Objective: The present study examined the impact of both perinatal maternal depression and cocaine use on infant neurobehavior at 1 month of age in a large, multi-site study. Methods: Infant neurobehavior was examined in 1053 infants at 1 month of age using the NICU Network Neurobehavioral Scale (NNNS). Mothers were interviewed using The Addiction Severity Index to determine present and past psychiatric history. Four groups were derived from the total sample: 385 prenatally cocaine-exposed infants, 76 whose mothers reported current postpartum depression (DEP/COC) and 309 without current postpartum depression (nonDEP/COC); 668 infants were not exposed to cocaine, 104 whose mothers reported current postpartum depression (DEP/nonCOC), 564 without current postpartum depression (nonDEP/nonCOC). A 2 × 2 Analysis of Covariance was used with covariates (birthweight, maternal age, SES, nicotine, alcohol, and research site) to examine infant neurobehavior in these four conditions. Secondary analyses were conducted to examine the effects of amount and timing of prenatal cocaine exposure. Results: DEP group by COC exposure status interactions were significant; there was only a DEP effect in the nonCOC infants. Infants in the nonCOC/DEP group had poorer self-regulation and more stress signs, excitability, and arousal than infants in the other groups. Conclusions: Postpartum maternal depression has negative effects on infant neurobehavior at 1 month of age. Prenatal cocaine exposure may serve to suppress or buffer the effects of postpartum depression on infant neurobehavior. Maternal mood could explain some of the inconsistencies found in the prenatal cocaine exposure literature.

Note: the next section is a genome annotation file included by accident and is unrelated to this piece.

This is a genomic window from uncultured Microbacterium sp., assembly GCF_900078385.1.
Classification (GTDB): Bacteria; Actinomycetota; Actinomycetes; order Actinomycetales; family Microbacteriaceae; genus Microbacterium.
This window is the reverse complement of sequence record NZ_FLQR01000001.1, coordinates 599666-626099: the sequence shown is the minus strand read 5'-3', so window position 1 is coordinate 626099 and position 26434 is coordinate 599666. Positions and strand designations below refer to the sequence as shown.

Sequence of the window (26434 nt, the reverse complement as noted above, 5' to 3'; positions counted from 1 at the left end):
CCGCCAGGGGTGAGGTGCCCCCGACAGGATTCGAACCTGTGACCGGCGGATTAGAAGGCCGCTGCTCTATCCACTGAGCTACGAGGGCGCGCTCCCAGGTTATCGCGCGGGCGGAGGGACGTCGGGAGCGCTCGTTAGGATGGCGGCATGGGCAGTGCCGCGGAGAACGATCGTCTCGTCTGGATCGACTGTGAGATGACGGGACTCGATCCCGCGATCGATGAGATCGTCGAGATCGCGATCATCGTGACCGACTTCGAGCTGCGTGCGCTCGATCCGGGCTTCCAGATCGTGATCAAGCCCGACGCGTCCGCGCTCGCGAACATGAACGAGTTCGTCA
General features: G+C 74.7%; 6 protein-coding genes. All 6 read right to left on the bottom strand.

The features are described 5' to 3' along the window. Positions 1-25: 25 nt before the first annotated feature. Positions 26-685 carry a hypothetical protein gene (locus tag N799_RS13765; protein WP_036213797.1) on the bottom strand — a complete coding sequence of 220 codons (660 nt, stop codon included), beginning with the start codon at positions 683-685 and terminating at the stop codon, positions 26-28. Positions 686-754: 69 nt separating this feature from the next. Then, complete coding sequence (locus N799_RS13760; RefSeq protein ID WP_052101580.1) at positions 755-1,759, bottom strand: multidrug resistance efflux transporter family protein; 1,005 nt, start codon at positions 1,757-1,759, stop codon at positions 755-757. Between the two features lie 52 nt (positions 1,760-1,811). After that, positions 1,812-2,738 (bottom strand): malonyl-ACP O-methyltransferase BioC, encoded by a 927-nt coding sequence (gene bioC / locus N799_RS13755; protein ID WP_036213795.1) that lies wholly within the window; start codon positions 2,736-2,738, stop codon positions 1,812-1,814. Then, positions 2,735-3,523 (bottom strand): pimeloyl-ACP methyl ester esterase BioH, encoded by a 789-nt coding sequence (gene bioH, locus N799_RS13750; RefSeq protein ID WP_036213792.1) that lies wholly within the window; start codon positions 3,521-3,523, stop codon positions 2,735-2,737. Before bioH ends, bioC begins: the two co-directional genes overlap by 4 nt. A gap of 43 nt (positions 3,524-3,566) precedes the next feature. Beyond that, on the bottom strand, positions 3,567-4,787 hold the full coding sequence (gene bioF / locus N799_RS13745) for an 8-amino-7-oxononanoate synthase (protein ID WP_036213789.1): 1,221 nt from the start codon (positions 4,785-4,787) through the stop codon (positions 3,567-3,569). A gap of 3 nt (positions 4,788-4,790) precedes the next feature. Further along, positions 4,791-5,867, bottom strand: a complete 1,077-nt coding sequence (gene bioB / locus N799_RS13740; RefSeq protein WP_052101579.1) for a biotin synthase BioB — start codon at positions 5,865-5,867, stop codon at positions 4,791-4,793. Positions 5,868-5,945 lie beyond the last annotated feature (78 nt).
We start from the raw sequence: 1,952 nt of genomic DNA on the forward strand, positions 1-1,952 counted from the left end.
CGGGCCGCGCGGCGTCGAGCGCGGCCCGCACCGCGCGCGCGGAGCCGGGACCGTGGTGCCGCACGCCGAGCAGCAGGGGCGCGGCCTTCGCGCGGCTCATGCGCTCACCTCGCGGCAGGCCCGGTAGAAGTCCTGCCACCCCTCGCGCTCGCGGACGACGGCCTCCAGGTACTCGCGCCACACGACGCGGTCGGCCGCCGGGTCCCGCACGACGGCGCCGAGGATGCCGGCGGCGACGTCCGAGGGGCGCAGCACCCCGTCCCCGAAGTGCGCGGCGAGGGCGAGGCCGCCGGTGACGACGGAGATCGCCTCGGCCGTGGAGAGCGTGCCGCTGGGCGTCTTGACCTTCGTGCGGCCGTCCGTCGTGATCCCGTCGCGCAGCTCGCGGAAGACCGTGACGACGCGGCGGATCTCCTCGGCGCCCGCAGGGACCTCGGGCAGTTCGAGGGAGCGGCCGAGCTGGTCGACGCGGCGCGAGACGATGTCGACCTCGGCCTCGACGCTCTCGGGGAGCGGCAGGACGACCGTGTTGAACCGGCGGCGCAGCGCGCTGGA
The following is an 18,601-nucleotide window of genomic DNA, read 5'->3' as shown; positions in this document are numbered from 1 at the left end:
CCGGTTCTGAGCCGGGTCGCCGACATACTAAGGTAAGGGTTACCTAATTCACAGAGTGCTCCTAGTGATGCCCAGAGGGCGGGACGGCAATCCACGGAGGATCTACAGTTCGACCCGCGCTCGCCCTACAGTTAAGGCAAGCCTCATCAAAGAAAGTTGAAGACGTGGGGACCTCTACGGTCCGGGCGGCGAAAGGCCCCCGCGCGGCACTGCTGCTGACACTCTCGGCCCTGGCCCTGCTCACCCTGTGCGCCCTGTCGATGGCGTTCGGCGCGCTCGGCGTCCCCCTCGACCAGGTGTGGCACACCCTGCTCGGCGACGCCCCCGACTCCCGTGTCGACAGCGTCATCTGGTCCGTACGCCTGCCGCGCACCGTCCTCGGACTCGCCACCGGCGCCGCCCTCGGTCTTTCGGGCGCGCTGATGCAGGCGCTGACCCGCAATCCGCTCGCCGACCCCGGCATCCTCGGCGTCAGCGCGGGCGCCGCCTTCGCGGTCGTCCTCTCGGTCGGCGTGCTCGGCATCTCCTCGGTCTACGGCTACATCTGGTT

ASJC Scopus subject areas
- Cellular and Molecular Neuroscience